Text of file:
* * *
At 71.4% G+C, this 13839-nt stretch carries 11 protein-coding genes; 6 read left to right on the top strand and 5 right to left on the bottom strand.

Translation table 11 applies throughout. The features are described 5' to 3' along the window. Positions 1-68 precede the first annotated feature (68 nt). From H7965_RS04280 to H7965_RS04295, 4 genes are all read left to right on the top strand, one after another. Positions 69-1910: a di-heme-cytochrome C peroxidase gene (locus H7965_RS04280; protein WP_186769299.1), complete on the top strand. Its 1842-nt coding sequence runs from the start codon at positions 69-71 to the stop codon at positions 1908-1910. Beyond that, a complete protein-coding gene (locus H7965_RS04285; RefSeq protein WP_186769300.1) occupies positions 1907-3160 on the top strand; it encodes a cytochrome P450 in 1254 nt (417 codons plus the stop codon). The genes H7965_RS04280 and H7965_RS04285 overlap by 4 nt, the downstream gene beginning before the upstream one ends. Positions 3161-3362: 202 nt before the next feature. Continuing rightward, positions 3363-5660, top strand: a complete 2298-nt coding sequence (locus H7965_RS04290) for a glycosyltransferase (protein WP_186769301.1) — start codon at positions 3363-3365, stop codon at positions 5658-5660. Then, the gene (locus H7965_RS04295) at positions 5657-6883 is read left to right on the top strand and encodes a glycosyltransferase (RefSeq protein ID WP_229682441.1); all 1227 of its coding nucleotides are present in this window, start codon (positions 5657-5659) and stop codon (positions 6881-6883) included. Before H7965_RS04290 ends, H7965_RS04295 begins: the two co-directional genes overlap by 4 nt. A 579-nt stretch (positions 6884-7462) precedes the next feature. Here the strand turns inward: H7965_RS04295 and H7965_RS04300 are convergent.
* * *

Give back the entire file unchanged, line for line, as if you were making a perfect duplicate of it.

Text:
At 71.4% G+C, this 13839-nt stretch carries 11 protein-coding genes; 6 read left to right on the top strand and 5 right to left on the bottom strand.

Translation table 11 applies throughout. The features are described 5' to 3' along the window. Positions 1-68 precede the first annotated feature (68 nt). From H7965_RS04280 to H7965_RS04295, 4 genes are all read left to right on the top strand, one after another. Positions 69-1910: a di-heme-cytochrome C peroxidase gene (locus H7965_RS04280; protein WP_186769299.1), complete on the top strand. Its 1842-nt coding sequence runs from the start codon at positions 69-71 to the stop codon at positions 1908-1910. Beyond that, a complete protein-coding gene (locus H7965_RS04285; RefSeq protein WP_186769300.1) occupies positions 1907-3160 on the top strand; it encodes a cytochrome P450 in 1254 nt (417 codons plus the stop codon). The genes H7965_RS04280 and H7965_RS04285 overlap by 4 nt, the downstream gene beginning before the upstream one ends. Positions 3161-3362: 202 nt before the next feature. Continuing rightward, positions 3363-5660, top strand: a complete 2298-nt coding sequence (locus H7965_RS04290) for a glycosyltransferase (protein WP_186769301.1) — start codon at positions 3363-3365, stop codon at positions 5658-5660. Then, the gene (locus H7965_RS04295) at positions 5657-6883 is read left to right on the top strand and encodes a glycosyltransferase (RefSeq protein ID WP_229682441.1); all 1227 of its coding nucleotides are present in this window, start codon (positions 5657-5659) and stop codon (positions 6881-6883) included. Before H7965_RS04290 ends, H7965_RS04295 begins: the two co-directional genes overlap by 4 nt. A 579-nt stretch (positions 6884-7462) precedes the next feature. Here the strand turns inward: H7965_RS04295 and H7965_RS04300 are convergent.